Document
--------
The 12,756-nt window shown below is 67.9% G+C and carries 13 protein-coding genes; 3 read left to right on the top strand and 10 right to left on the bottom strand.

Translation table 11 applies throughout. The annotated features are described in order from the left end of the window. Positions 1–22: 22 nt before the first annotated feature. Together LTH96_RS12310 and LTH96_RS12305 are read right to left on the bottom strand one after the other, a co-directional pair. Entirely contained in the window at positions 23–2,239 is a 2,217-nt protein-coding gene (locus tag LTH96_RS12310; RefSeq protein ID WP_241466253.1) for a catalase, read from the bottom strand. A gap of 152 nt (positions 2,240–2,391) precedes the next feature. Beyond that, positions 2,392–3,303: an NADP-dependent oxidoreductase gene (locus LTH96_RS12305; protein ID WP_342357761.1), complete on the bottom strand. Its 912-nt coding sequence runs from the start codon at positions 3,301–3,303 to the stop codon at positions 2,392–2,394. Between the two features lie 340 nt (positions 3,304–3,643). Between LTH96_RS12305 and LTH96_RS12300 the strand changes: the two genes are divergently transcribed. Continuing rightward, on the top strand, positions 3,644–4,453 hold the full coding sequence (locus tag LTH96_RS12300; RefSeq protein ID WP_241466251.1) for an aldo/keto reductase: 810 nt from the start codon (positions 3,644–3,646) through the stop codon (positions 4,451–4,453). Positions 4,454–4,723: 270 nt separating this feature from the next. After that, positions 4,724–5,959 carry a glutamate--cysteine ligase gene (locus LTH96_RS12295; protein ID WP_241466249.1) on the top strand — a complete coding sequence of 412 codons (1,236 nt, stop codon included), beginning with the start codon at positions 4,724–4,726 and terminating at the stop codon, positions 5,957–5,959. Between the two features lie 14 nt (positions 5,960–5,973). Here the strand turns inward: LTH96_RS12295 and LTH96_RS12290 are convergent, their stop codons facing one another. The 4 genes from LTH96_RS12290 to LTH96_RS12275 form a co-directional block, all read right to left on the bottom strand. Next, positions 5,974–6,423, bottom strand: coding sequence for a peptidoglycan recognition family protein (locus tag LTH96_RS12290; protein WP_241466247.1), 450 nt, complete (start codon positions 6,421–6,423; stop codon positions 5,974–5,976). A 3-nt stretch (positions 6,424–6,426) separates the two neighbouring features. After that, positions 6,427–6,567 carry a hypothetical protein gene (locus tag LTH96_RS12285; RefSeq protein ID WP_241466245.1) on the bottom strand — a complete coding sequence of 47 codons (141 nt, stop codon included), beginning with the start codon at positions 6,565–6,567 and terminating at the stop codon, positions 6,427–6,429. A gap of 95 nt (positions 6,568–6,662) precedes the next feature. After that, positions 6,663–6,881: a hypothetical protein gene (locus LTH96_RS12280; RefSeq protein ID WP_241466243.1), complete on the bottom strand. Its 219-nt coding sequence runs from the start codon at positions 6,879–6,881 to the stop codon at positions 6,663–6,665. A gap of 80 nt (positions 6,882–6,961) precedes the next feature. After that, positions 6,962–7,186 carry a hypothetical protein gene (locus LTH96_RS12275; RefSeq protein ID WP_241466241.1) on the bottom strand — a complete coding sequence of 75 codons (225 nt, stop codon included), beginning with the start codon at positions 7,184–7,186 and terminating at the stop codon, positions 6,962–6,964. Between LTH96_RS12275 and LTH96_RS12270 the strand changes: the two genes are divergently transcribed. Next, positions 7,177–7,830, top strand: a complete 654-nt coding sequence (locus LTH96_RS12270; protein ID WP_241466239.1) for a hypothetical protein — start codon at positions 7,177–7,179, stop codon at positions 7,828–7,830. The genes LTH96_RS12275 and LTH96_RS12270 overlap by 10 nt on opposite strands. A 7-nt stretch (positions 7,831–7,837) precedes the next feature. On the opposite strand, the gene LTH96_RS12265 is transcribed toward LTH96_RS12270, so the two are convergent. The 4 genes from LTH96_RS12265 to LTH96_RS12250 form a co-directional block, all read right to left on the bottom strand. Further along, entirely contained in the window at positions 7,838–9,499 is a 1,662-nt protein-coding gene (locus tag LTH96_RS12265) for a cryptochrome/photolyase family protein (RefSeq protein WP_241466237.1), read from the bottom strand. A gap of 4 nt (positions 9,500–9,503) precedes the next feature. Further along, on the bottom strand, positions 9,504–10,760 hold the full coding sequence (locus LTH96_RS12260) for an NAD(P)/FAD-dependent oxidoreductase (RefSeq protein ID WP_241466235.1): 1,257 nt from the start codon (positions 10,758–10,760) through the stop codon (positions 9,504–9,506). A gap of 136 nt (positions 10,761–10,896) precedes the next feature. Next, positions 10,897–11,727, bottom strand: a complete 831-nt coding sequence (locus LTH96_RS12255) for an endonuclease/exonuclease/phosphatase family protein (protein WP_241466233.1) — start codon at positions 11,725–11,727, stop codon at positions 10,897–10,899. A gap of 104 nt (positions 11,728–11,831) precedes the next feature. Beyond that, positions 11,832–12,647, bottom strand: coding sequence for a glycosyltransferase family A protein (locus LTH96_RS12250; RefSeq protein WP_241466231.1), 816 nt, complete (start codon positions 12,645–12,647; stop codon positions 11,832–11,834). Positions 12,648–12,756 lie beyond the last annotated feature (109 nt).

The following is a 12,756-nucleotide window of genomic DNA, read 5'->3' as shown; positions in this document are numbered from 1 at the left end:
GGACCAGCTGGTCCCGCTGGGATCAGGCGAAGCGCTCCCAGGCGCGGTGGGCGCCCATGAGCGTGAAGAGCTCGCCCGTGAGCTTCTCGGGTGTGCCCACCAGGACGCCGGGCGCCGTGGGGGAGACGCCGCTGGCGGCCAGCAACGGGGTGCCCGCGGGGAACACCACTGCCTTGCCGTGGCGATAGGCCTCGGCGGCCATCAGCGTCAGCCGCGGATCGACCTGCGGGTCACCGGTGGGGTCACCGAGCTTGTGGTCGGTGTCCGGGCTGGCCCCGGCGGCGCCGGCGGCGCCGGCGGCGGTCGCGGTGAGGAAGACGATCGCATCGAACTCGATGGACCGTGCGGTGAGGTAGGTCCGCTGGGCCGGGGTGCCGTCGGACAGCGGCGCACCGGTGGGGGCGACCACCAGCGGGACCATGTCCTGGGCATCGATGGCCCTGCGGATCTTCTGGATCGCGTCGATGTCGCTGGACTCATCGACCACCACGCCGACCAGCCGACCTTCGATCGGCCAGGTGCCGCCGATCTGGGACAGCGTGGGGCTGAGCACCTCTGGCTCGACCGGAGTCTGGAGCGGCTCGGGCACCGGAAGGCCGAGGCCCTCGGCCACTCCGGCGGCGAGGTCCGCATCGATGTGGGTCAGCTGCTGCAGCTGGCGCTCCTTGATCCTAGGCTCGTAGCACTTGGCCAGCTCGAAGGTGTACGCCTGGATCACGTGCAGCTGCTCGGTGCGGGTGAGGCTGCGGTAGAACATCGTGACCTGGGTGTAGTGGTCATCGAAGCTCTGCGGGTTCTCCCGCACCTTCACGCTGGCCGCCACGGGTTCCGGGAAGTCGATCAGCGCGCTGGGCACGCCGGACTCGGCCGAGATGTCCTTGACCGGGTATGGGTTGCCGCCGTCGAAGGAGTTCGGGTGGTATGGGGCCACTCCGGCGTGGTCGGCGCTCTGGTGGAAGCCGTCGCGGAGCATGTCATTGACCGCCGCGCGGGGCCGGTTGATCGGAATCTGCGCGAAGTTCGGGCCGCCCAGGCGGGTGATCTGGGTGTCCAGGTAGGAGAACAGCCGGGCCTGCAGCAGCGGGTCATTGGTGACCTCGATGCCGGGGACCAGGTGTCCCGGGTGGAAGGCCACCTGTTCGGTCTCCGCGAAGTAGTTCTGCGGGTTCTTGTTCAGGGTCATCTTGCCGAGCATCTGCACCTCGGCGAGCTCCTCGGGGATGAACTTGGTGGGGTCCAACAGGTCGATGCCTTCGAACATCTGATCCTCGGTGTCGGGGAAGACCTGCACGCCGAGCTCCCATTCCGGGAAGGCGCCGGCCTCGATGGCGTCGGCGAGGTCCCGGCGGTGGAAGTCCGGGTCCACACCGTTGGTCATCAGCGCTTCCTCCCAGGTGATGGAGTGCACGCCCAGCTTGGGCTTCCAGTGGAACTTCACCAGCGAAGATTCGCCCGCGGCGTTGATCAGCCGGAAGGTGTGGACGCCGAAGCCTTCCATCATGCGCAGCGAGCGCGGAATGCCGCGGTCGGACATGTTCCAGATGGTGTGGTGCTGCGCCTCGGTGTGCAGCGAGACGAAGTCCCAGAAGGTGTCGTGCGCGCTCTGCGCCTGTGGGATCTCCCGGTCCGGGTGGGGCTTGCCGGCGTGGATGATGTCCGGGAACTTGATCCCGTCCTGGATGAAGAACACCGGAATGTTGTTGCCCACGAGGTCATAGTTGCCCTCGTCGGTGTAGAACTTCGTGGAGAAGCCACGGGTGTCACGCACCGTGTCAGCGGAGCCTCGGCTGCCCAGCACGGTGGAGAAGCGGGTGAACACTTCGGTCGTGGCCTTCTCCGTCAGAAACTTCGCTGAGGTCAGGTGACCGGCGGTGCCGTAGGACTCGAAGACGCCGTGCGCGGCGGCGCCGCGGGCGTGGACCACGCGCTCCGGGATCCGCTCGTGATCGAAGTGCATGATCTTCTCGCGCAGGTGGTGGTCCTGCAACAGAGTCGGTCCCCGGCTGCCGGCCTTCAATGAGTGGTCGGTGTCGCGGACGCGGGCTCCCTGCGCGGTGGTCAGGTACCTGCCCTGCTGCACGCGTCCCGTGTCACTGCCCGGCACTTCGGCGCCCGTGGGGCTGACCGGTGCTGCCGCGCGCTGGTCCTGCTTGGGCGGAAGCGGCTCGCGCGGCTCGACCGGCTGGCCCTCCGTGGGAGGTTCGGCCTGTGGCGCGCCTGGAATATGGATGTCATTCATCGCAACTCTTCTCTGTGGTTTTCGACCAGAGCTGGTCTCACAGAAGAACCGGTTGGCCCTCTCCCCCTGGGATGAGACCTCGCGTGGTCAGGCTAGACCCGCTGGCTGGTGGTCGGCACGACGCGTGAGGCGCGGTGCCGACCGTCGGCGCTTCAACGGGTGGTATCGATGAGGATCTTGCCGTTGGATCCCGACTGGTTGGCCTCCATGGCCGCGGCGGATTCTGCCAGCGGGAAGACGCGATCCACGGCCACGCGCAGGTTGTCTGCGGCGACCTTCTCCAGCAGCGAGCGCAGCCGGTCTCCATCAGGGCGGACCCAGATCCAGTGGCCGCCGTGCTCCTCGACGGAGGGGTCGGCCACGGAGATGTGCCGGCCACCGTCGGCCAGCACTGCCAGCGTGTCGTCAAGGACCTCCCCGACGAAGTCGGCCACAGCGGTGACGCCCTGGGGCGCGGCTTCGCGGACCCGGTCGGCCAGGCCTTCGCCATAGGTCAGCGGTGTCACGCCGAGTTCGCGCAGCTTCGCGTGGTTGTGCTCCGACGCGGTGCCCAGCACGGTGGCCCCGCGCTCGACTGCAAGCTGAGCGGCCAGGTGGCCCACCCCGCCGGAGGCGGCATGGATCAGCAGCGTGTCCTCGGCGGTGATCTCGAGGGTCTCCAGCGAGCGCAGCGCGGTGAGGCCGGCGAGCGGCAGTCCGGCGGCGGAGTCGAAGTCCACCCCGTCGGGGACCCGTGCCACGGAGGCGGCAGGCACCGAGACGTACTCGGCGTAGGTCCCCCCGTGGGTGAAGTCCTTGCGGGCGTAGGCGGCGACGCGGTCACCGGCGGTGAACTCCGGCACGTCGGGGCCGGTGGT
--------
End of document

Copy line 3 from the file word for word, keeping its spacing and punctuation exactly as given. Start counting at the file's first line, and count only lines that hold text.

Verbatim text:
The following is a 12,756-nucleotide window of genomic DNA, read 5'->3' as shown; positions in this document are numbered from 1 at the left end: